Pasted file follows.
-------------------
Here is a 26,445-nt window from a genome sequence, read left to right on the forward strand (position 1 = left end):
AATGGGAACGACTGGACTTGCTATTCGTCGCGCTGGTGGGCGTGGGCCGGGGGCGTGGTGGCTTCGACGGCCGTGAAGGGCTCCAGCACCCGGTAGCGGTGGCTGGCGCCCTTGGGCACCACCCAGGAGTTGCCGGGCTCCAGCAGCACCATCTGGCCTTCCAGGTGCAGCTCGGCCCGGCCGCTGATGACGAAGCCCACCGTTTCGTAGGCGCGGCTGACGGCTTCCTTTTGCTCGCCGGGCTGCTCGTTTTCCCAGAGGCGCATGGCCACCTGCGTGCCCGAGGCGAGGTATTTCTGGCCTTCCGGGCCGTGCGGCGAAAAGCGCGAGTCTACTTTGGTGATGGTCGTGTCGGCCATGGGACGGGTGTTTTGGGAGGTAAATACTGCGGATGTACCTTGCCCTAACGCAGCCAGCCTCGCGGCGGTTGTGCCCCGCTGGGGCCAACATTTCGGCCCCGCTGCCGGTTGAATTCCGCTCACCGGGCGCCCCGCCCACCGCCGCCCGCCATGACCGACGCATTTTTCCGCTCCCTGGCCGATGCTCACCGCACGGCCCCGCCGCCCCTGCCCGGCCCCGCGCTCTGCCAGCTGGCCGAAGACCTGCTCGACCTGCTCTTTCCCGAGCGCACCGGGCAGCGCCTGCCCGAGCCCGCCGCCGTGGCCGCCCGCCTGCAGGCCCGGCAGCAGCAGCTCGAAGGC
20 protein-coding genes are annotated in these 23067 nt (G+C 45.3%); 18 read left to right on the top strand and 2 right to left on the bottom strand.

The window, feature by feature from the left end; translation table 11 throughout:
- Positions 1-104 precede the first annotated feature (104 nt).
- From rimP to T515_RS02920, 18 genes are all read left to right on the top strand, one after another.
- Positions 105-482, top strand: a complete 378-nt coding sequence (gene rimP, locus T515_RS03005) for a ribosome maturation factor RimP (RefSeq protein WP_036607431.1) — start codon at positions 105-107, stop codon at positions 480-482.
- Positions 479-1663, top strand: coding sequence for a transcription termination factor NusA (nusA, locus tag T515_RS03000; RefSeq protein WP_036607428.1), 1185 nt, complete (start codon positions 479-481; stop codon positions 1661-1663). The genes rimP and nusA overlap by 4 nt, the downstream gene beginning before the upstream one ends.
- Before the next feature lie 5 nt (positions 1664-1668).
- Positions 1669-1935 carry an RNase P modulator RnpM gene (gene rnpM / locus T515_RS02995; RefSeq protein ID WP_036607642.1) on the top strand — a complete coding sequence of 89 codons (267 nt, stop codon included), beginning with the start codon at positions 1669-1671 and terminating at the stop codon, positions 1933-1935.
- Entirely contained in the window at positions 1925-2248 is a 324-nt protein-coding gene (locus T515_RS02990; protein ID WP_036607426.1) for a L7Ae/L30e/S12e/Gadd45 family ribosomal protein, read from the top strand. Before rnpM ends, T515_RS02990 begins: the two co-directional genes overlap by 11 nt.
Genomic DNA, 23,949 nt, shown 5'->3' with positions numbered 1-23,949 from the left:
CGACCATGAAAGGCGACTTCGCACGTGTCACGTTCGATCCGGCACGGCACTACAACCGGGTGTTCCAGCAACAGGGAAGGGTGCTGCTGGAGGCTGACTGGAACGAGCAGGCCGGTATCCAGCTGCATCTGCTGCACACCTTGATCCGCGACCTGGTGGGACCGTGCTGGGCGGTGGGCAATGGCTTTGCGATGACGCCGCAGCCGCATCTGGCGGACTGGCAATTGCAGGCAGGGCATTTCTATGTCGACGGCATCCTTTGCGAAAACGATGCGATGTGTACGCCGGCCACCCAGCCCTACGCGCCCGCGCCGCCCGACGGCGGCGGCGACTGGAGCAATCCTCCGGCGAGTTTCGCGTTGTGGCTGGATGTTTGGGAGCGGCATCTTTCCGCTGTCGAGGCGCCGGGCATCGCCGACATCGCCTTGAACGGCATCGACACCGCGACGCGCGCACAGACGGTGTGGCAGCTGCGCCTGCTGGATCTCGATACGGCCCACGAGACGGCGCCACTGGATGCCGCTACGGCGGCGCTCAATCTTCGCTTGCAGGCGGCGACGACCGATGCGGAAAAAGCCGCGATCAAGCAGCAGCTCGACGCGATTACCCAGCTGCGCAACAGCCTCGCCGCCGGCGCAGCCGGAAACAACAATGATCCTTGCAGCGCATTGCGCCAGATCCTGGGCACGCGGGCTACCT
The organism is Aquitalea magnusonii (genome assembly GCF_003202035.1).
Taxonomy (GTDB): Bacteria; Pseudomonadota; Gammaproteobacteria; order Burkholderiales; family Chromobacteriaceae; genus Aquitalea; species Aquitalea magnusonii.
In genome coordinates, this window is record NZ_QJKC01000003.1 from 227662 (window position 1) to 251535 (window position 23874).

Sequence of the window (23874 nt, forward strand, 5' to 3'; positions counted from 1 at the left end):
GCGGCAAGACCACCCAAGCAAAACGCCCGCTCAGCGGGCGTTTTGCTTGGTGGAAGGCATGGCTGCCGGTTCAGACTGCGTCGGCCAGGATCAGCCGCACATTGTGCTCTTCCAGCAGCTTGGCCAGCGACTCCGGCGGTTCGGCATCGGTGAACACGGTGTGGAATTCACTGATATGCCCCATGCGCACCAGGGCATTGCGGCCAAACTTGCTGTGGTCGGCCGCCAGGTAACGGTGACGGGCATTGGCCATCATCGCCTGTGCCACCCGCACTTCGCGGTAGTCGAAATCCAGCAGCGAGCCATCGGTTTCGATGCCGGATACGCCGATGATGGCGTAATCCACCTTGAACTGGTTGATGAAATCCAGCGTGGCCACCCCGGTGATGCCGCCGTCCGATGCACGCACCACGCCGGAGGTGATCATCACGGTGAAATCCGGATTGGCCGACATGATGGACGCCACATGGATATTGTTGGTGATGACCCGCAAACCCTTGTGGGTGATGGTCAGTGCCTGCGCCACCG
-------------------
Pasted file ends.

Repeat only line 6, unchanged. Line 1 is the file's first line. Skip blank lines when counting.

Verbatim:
- From rimP to T515_RS02920, 18 genes are all read left to right on the top strand, one after another.